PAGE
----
Clicking great photos is not a rocket science. You can easily get good shots with your digital or mobile camera without much difficulty. We cannot expect to take professional level photographs with these low resolution devices. However the truth is, for a good photo more than a good camera you need a good eye. A good photographer can turn a normal day scene into a stunning visual representation.
However most of us are satisfied when we can get a few great photos when we go out on a holiday or and picnic or outing. Here are some simple tips to click those wonderful shots.
Explore your camera
First of all instead of simply clicking on in Auto mode, have a look at what your camera offers. Although Auto mode is safe to use most of time and it does get the good shots in a point and shoot.
Look at the settings. You do not have to understand everything. Try experimenting a little. Take the picture of a scene or object in different modes and see if you can spot any difference. The point is to know your camera and make your eye set to the visuals. For the beginners it would be helpful to know that a Macro will take the correct pictures of smaller objects than the Auto mode. For the more experienced, you should start to explore furthermore like ISO and shutter speed. Take photos for a try. You can always delete those later.
You will be more attuned to your camera. So when that right opportunity arrives, you would not be fumbling through too long to miss the shot. Another thing is, always set the camera to the highest resolution mode provided in the camera.
Law of one-thirds
The basic law of photography. Never place your subject in the centre. Follow the one-third rule. It should be slightly off towards the left or right although not religiously one third of the width. This stops pictures from being boring. When you keep a space that way, the eyes find the photograph more interesting.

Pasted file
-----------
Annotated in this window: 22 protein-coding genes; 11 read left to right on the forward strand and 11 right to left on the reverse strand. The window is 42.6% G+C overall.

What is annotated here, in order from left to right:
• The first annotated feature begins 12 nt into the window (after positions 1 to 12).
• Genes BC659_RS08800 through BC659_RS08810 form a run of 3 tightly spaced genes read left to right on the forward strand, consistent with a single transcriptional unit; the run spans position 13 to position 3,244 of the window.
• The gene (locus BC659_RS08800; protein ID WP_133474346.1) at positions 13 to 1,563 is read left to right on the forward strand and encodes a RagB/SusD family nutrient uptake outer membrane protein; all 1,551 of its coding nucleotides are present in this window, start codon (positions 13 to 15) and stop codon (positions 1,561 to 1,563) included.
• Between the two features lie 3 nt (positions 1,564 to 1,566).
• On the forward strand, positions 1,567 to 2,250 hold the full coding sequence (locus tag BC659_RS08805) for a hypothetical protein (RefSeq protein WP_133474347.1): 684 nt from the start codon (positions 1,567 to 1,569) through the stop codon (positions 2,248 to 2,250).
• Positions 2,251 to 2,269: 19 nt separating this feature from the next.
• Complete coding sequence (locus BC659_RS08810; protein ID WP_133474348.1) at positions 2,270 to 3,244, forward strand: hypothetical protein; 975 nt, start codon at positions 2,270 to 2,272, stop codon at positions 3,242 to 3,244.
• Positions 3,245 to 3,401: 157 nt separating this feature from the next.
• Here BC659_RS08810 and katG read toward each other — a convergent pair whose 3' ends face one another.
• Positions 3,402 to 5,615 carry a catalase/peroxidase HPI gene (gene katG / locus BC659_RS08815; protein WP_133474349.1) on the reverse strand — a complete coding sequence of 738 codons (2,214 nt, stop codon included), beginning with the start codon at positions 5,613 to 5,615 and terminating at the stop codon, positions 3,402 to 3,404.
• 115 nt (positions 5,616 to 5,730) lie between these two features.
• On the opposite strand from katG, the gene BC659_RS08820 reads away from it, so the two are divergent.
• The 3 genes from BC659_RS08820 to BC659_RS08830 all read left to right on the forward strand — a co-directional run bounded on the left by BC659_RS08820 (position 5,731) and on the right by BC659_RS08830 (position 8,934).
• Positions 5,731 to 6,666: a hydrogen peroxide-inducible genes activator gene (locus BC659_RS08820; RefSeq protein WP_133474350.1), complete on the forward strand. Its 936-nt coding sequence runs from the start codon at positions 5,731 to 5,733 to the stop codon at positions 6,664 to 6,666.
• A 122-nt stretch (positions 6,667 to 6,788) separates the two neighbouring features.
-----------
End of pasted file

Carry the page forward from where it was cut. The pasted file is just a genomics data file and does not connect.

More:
Lighting can turn a simple click to a great click. The ideal time to take pictures outdoors is when the sun is rising or setting and the time around it. At this time the sunlight is soft, not full. Full sunlight can cause dark shadows and ‘burn’ your clicks. However, if the light is too less, you will also not get good pictures.
Also do not use the flash too close to people. It might make their look bland. If they are standing close to wall, it can cast shadows that would not look good.
Framing and composition is a big subject but for most of us, simple tips will do. If you are going for pictures of people, click in portrait and not landscape mode. (Portrait picture means it is longer than wider whereas landscape is more wide than long). While clicking portraits, try to make the person feel relaxed. Generally people stiffen up when we ask them to pose. Tell them to keep their hands and shoulders loose or tell them to rest their hands on something. If you are taking full pictures do not cut off at the sides.
Ask yourself if the picture background is too crowded to take the attention away from your subject. With time, you will start to see what looks good.
Get down on the ground and take that shot. Change your angle and see. Make it fun.
You can experiment with food, flowers and roadside or bazaar scenarios. You will surely come up with good shots. Better, you may also find which photo subject works best for you. Remember that when you click a photo, you capture a moment of life. With the use of right light, tone and colour, your simple point and shoot will become a great travel companion.
Image credits: photographymad.com, exploretravelphoto.com, fineartamerica.com